Blazing Star Farms 1

Attendees gather at Blazing Star Farm, outside Lafayette, during the LSU AgCenter's sustainable farm tour in May.

Corralled by staff from the LSU AgCenter, the array of cars trundled through the countryside outside Lafayette, stopping periodically at small farms along the route. It was the AgCenter's sustainable farm tour and, by all accounts, there was plenty to see.

Sustainable agriculture (in this case farming) is farming as it was before the arrival of the modern supermarket system, with smaller farms growing and serving local, fresh produce. The United States Department of Agriculture's National Institute of Food and Culture defines sustainable agriculture as seeking "to provide more profitable farm income, promote environmental stewardship and enhance quality of life for farm families and communities."

There are several sustainable farms throughout the Lafayette area, including the four on that day's tour: Cajun Acres Hydroponic Greenhouse, T Moise Farm, Blazing Star Farm and St. Joseph Farm.

Dr. Carl Motsenbocker, executive director of the LSU AgCenter's Farm to School program, said the sustainable farming model was once the main model of food production in the United States.

"We're actually kind of recreating what our food system used to be before we had these industrialized food production areas and large corporate farms," he said. "There's really a lot of support for local food, for knowing where your food comes from, knowing your farmer and supporting them."

Sustainable farms provide a range of benefits to the communities they serve. Motsenbocker pointed to three key benefits.

Blazing Star Farm 2

Alisha Andrews Delahoussaye demonstrates sustainable farming techniques. Sustainable farming is challenging, but thoroughly rewarding.

"The first thing is profitability, famers making money for families," he said. "The second is environmental stewardship, taking care of the land and the environment. The third is the social aspect, dealing with farms and farm families in the community, and people sourcing local (products) and understanding where their food comes from."

Local farms were once abundant throughout the country. At the start of the 20th century around 40% of Americans lived on farms. Today, though figures vary, the number of American's living on farms is likely less than 1%.

While there are many factors at play for the rural to urban shift, changing food patterns in American society account for the decline in small farms. Beginning in the 1950s, the growth of grocery stores led to the bypassing of local farmers, with supermarkets instead opting for industrialized food production in areas such as California, Florida and Mexico.

"Farmers had carts that would go through the city and sell product right off their trailer, hawk their vegetables," Motsenbocker said. "We've kind of gotten away from that."

Small and sustainable farms provide an antidote to the modern way of food production. Along with her husband Jacob, Alisha Andrews Delahoussaye founded Blazing Star Farm in 2016. Though she grew up in what she calls a "farmstead situation," with her family raising animals and tending a small garden, it wasn't until she went to college that sustainable farming began to seriously interest her as a career.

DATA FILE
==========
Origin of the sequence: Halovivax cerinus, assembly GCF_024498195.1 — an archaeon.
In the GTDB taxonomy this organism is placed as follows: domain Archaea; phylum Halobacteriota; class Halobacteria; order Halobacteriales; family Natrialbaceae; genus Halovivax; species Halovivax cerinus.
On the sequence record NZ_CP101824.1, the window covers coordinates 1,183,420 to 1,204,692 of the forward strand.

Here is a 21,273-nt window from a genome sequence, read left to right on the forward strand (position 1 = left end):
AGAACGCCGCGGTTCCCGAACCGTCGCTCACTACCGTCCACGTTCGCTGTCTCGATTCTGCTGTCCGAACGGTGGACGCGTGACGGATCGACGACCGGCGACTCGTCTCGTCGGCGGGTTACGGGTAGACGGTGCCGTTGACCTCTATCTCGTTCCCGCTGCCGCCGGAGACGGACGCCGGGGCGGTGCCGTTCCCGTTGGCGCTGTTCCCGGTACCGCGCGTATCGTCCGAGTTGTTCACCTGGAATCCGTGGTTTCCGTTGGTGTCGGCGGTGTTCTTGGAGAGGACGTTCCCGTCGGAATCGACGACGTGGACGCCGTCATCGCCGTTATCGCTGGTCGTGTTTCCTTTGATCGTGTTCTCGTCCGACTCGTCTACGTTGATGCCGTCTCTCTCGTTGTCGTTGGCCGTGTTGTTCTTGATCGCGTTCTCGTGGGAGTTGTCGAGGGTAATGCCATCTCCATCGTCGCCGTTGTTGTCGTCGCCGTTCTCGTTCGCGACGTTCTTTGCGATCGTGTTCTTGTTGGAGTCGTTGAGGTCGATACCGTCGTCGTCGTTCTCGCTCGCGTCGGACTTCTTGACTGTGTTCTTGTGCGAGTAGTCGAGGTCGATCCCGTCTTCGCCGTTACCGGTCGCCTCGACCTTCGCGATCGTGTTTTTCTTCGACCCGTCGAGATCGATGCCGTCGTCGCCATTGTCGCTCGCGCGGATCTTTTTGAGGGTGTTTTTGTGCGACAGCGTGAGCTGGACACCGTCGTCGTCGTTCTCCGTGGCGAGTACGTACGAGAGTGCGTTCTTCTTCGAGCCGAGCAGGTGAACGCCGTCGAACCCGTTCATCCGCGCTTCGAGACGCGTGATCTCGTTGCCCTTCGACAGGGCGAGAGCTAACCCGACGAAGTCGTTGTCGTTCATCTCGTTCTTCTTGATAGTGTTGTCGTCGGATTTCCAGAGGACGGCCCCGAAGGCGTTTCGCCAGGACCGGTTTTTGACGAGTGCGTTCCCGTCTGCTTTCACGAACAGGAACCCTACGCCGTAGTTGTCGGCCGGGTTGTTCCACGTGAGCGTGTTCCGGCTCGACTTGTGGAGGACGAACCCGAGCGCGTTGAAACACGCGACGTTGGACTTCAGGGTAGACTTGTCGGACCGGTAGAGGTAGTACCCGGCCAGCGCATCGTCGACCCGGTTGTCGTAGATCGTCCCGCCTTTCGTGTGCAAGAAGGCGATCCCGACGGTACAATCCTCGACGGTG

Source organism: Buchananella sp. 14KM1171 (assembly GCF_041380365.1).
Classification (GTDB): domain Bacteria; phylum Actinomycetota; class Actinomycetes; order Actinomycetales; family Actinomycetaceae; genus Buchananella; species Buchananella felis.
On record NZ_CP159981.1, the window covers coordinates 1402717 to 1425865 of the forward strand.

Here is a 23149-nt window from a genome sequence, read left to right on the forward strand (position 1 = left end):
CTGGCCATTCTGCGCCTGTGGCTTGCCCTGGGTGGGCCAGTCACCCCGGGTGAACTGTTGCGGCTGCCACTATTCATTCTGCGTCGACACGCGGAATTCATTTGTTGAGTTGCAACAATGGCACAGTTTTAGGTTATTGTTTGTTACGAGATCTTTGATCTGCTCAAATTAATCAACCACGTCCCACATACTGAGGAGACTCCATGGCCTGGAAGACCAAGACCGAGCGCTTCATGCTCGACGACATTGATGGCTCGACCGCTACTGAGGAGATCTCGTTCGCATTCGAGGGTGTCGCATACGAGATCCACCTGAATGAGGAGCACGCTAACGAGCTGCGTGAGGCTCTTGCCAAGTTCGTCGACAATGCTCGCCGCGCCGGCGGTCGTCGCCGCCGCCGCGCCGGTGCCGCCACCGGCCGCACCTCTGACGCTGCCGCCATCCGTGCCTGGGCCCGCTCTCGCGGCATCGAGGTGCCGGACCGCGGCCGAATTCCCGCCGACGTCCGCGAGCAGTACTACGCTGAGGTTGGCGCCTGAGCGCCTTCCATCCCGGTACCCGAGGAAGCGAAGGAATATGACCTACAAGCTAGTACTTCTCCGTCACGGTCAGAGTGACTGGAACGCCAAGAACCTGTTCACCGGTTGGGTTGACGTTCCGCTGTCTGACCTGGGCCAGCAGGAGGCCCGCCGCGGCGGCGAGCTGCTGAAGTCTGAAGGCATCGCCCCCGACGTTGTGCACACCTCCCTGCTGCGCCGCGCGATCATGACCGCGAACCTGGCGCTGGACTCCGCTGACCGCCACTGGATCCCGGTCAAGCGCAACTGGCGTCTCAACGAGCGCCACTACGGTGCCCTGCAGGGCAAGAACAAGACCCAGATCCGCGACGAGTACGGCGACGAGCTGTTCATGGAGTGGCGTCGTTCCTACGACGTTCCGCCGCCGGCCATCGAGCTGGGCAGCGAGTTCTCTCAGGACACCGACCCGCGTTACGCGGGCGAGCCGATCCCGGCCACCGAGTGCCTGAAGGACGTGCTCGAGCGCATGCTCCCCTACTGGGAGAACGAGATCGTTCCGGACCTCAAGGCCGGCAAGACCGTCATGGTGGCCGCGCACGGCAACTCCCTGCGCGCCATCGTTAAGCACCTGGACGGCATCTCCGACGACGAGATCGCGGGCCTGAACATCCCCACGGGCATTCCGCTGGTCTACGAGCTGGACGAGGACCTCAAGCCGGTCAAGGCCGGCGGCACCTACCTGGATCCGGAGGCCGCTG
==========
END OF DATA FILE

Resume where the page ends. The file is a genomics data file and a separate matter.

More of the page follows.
She said that romantic as the back-to-the-land ideal may be, the reality is considerably more challenging — though, of course, rewarding.

"I found early on that so much of my training in college did not apply to my daily life," she said. "It's definitely helped me in some ways, but, honestly, I felt completely unprepared for the amount of management it takes … there's just so much research needed to get started."

Alisha Delahoussaye

Alisha Andrews Delahoussaye speaks to attendees of the South Louisiana Food Summit at Blazing Star Farms in 2019.

One major issue is a lack of data on farms in the area. Andrews Delahoussaye said most resources, while useful, tended to look at farms in parts of the country with very different climates. Figuring out how to tailor them to south Louisiana's hot, swampy climate has often been a matter of trial and error and making networking connections with fellow local farmers.

"Sometimes it's like, ‘Here's the setup for your farm. Go and do it.' But that doesn’t always apply," she said, with a laugh.

Blazing Star grows a small amount of seasonal vegetables, though its main line of business is cut flowers that are sold directly to consumers and local florists. Coming in at a shade over 4 acres, Andrews Delahoussaye estimated the farm actually produced on about three-quarters of an acre — underlining just how much farmers could produce on small, well-tended amounts of land.

Along with the four on the AgCenter farm tour, she could think of at least four other farms similar in size and outlook to hers in the immediate area. While she said sustainable farming had become more popular in the area over the years, local farms had endured their ups and downs. Small farmers face a range of obstacles, including everything from the cost of land to the weather, perhaps making their occasional coming and going little surprise.

Farms like Blazing Star often form deep, symbiotic relationships with their community.

"I feel very humbled when someone tells me what impact I've made in their day or their week," Andrews Delahoussaye said. "It can be really phenomenal to be a part of that."

"You're having an impact economically, on people's health, ecologically — it's really invaluable to have small farms."

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